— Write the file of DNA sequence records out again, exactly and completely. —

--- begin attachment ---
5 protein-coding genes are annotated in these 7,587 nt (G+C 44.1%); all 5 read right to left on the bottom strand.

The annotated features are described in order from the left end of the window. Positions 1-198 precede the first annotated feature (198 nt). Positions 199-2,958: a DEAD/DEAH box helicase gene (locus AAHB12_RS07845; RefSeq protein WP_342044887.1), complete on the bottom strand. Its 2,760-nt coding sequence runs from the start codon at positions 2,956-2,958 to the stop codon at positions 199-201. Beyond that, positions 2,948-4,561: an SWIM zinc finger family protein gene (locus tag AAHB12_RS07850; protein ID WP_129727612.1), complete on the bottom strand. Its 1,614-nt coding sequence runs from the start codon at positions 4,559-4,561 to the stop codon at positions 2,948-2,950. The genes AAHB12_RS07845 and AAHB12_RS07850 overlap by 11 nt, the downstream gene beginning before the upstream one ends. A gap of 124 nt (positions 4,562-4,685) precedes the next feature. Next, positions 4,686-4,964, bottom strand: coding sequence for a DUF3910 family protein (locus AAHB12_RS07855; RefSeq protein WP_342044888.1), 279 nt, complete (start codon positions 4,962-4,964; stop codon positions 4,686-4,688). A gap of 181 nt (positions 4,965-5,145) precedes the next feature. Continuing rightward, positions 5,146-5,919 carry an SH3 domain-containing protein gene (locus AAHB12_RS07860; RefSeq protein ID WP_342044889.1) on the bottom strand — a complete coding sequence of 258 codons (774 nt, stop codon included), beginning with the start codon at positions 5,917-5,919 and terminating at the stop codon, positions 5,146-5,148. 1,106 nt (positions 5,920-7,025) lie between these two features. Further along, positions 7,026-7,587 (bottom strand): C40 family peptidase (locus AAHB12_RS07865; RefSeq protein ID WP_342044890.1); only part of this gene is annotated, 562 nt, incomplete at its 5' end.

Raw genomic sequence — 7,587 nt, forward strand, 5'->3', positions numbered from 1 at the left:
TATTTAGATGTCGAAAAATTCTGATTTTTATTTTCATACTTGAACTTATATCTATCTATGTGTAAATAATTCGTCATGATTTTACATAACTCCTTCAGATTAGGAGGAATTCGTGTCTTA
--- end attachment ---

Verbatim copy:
5 protein-coding genes are annotated in these 7,587 nt (G+C 44.1%); all 5 read right to left on the bottom strand.

The annotated features are described in order from the left end of the window. Positions 1-198 precede the first annotated feature (198 nt). Positions 199-2,958: a DEAD/DEAH box helicase gene (locus AAHB12_RS07845; RefSeq protein WP_342044887.1), complete on the bottom strand. Its 2,760-nt coding sequence runs from the start codon at positions 2,956-2,958 to the stop codon at positions 199-201. Beyond that, positions 2,948-4,561: an SWIM zinc finger family protein gene (locus tag AAHB12_RS07850; protein ID WP_129727612.1), complete on the bottom strand. Its 1,614-nt coding sequence runs from the start codon at positions 4,559-4,561 to the stop codon at positions 2,948-2,950. The genes AAHB12_RS07845 and AAHB12_RS07850 overlap by 11 nt, the downstream gene beginning before the upstream one ends. A gap of 124 nt (positions 4,562-4,685) precedes the next feature. Next, positions 4,686-4,964, bottom strand: coding sequence for a DUF3910 family protein (locus AAHB12_RS07855; RefSeq protein WP_342044888.1), 279 nt, complete (start codon positions 4,962-4,964; stop codon positions 4,686-4,688). A gap of 181 nt (positions 4,965-5,145) precedes the next feature. Continuing rightward, positions 5,146-5,919 carry an SH3 domain-containing protein gene (locus AAHB12_RS07860; RefSeq protein ID WP_342044889.1) on the bottom strand — a complete coding sequence of 258 codons (774 nt, stop codon included), beginning with the start codon at positions 5,917-5,919 and terminating at the stop codon, positions 5,146-5,148. 1,106 nt (positions 5,920-7,025) lie between these two features. Further along, positions 7,026-7,587 (bottom strand): C40 family peptidase (locus AAHB12_RS07865; RefSeq protein ID WP_342044890.1); only part of this gene is annotated, 562 nt, incomplete at its 5' end.

Raw genomic sequence — 7,587 nt, forward strand, 5'->3', positions numbered from 1 at the left:
TATTTAGATGTCGAAAAATTCTGATTTTTATTTTCATACTTGAACTTATATCTATCTATGTGTAAATAATTCGTCATGATTTTACATAACTCCTTCAGATTAGGAGGAATTCGTGTCTTA